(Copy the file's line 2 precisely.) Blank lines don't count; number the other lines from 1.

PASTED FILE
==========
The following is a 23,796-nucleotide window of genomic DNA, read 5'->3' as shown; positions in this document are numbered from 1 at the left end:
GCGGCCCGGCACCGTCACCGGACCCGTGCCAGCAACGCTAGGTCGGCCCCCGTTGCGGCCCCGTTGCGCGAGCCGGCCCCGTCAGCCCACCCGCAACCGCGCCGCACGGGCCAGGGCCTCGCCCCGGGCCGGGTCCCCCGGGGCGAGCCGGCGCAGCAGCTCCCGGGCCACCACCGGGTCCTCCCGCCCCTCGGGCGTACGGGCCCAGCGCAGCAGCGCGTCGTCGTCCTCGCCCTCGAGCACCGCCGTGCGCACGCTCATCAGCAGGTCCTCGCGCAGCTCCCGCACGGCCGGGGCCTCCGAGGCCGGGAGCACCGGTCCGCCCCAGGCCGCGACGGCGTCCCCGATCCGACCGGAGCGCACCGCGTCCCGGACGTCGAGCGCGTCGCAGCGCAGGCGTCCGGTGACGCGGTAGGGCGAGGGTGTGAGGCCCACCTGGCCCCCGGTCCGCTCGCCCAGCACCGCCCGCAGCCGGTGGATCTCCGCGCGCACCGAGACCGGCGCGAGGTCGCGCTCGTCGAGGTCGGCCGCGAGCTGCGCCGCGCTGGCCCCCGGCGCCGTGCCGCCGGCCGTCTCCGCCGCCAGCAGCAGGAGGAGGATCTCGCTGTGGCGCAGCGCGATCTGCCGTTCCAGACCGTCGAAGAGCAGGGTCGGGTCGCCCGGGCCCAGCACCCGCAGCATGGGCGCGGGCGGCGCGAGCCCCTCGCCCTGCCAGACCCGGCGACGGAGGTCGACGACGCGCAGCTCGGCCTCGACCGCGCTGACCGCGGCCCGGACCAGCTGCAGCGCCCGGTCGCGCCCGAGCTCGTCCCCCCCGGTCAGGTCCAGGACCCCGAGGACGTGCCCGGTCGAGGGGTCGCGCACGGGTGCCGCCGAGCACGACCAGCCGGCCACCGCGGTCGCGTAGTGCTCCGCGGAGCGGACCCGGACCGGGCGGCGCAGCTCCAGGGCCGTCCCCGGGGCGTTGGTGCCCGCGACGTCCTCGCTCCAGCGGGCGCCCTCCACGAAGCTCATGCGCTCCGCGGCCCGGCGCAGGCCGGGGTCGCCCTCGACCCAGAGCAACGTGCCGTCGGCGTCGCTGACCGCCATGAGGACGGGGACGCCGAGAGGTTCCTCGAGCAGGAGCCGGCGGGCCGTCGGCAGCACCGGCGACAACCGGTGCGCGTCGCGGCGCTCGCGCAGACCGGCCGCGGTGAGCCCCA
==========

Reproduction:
GCGGCCCGGCACCGTCACCGGACCCGTGCCAGCAACGCTAGGTCGGCCCCCGTTGCGGCCCCGTTGCGCGAGCCGGCCCCGTCAGCCCACCCGCAACCGCGCCGCACGGGCCAGGGCCTCGCCCCGGGCCGGGTCCCCCGGGGCGAGCCGGCGCAGCAGCTCCCGGGCCACCACCGGGTCCTCCCGCCCCTCGGGCGTACGGGCCCAGCGCAGCAGCGCGTCGTCGTCCTCGCCCTCGAGCACCGCCGTGCGCACGCTCATCAGCAGGTCCTCGCGCAGCTCCCGCACGGCCGGGGCCTCCGAGGCCGGGAGCACCGGTCCGCCCCAGGCCGCGACGGCGTCCCCGATCCGACCGGAGCGCACCGCGTCCCGGACGTCGAGCGCGTCGCAGCGCAGGCGTCCGGTGACGCGGTAGGGCGAGGGTGTGAGGCCCACCTGGCCCCCGGTCCGCTCGCCCAGCACCGCCCGCAGCCGGTGGATCTCCGCGCGCACCGAGACCGGCGCGAGGTCGCGCTCGTCGAGGTCGGCCGCGAGCTGCGCCGCGCTGGCCCCCGGCGCCGTGCCGCCGGCCGTCTCCGCCGCCAGCAGCAGGAGGAGGATCTCGCTGTGGCGCAGCGCGATCTGCCGTTCCAGACCGTCGAAGAGCAGGGTCGGGTCGCCCGGGCCCAGCACCCGCAGCATGGGCGCGGGCGGCGCGAGCCCCTCGCCCTGCCAGACCCGGCGACGGAGGTCGACGACGCGCAGCTCGGCCTCGACCGCGCTGACCGCGGCCCGGACCAGCTGCAGCGCCCGGTCGCGCCCGAGCTCGTCCCCCCCGGTCAGGTCCAGGACCCCGAGGACGTGCCCGGTCGAGGGGTCGCGCACGGGTGCCGCCGAGCACGACCAGCCGGCCACCGCGGTCGCGTAGTGCTCCGCGGAGCGGACCCGGACCGGGCGGCGCAGCTCCAGGGCCGTCCCCGGGGCGTTGGTGCCCGCGACGTCCTCGCTCCAGCGGGCGCCCTCCACGAAGCTCATGCGCTCCGCGGCCCGGCGCAGGCCGGGGTCGCCCTCGACCCAGAGCAACGTGCCGTCGGCGTCGCTGACCGCCATGAGGACGGGGACGCCGAGAGGTTCCTCGAGCAGGAGCCGGCGGGCCGTCGGCAGCACCGGCGACAACCGGTGCGCGTCGCGGCGCTCGCGCAGACCGGCCGCGGTGAGCCCCA